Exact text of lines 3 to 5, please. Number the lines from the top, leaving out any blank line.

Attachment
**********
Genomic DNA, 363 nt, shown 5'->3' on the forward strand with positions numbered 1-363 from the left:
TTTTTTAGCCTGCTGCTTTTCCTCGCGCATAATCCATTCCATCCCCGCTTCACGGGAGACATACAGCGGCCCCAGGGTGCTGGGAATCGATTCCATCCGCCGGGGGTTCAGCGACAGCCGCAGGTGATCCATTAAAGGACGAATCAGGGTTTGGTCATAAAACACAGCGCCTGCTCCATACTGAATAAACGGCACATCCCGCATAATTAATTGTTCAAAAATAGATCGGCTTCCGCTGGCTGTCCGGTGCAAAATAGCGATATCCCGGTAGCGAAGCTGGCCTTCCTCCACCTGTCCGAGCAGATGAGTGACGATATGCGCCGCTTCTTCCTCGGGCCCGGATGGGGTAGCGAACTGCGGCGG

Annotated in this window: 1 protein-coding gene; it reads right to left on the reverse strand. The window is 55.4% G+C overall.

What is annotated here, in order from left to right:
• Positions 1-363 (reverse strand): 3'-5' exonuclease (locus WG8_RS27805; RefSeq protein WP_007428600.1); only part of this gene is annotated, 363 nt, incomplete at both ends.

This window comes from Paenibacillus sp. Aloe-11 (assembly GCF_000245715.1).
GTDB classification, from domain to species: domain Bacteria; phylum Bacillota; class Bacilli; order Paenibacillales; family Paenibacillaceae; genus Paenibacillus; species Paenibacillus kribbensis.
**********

Annotated in this window: 1 protein-coding gene; it reads right to left on the reverse strand. The window is 55.4% G+C overall.

What is annotated here, in order from left to right:
• Positions 1-363 (reverse strand): 3'-5' exonuclease (locus WG8_RS27805; RefSeq protein WP_007428600.1); only part of this gene is annotated, 363 nt, incomplete at both ends.